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Corn and Inbreeding Depression: Want to Start Growing and Saving Seed

 
Jon Wisnoski
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Hello all,

Was reading this thread and heard about inbreeding depression for the first time. What I am wondering is how does one go about starting a sustainable corn growing and seed saving project? I can buy several thousand seeds from any number of online stores, but there does not seem to be any guarantee about the genetic diversity of those seeds. A small packet of a few hundred seeds might all come from a single plant. And if they are not willing to even mention the genetic diversity/inbreeding depression factor, I have my doubt that they would go out of their way to provide a diverse batch of seeds to their customers.

Any help and advice on how to get into the growing and saving of some open pollinated heritage corn would be greatly appreciated.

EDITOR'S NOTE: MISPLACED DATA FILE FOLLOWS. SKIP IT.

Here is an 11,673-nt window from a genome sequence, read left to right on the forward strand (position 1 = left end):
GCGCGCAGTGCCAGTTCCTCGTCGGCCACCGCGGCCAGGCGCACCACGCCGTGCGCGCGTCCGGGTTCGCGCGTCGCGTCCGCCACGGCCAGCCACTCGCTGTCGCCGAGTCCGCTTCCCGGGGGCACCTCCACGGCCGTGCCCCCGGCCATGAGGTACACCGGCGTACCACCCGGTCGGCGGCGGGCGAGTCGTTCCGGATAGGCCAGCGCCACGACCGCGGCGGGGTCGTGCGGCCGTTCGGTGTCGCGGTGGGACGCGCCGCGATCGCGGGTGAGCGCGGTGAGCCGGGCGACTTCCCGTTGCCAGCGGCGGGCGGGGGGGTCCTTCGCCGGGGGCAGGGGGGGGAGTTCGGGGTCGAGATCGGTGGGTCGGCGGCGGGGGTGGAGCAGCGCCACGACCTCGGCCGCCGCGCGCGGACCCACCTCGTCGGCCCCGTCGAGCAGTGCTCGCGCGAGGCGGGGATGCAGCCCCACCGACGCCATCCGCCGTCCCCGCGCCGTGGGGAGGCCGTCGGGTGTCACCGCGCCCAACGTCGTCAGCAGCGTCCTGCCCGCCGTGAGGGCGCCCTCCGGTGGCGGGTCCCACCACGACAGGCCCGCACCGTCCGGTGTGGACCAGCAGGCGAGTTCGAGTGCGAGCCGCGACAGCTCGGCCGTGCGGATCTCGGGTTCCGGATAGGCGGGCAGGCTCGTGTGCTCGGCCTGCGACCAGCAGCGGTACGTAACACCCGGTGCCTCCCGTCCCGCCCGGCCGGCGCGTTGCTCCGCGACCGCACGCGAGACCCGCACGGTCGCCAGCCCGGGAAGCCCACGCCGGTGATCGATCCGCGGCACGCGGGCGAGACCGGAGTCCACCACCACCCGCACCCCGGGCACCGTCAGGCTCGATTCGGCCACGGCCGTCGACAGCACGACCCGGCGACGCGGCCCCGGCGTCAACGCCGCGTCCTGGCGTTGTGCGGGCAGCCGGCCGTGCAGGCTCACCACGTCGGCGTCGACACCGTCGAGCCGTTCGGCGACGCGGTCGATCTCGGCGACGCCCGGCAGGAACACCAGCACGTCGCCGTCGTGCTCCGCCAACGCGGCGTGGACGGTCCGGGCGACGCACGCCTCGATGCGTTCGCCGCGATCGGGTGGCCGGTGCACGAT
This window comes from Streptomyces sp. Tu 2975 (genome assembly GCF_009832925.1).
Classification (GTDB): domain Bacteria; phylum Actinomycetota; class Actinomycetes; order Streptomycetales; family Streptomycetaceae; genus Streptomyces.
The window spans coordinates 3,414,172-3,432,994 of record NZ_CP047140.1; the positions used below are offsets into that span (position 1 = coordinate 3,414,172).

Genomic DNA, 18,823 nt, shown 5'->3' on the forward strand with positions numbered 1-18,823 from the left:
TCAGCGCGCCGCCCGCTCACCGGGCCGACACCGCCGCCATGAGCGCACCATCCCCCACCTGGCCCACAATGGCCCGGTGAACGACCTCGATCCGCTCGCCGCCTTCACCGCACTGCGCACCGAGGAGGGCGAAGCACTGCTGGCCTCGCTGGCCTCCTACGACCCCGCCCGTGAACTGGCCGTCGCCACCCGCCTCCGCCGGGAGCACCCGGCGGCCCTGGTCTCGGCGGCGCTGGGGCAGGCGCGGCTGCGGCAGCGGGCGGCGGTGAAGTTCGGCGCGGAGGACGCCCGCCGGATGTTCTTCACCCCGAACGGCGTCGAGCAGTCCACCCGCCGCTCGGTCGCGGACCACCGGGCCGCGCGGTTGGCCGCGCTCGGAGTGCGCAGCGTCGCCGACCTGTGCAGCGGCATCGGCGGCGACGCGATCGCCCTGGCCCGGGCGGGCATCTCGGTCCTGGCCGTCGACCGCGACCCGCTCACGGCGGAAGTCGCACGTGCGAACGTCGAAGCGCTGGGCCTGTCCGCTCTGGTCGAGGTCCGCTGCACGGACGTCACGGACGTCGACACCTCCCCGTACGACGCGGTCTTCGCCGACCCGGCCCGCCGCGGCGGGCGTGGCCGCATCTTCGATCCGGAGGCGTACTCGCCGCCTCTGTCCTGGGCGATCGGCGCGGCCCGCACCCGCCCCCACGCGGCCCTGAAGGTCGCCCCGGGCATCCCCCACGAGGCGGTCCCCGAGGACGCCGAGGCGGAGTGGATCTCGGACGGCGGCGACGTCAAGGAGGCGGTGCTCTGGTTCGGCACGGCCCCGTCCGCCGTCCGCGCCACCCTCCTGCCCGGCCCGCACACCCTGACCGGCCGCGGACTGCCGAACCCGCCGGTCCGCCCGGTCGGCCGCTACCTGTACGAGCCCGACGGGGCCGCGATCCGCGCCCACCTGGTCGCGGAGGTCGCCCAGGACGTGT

Joseph Lofthouse
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I am fond of saying that there is more diversity in a single ear of any of my corns than there is in a hundred acre field of industrialized corn.

My strategy for avoiding inbreeding depression in corn, is:

All of my varieties started by combining hundreds of varieties into a single strain.
I plant hundreds to tens of thousands of seeds for each variety.
I plant a bit of older seed along with the newer seed.
I allow a bit of pollen drift between similar varieties.
I swap seeds of similar varieties with my collaborators and plant them together.
 
Todd Parr
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Jon Wisnoski wrote:Hello all,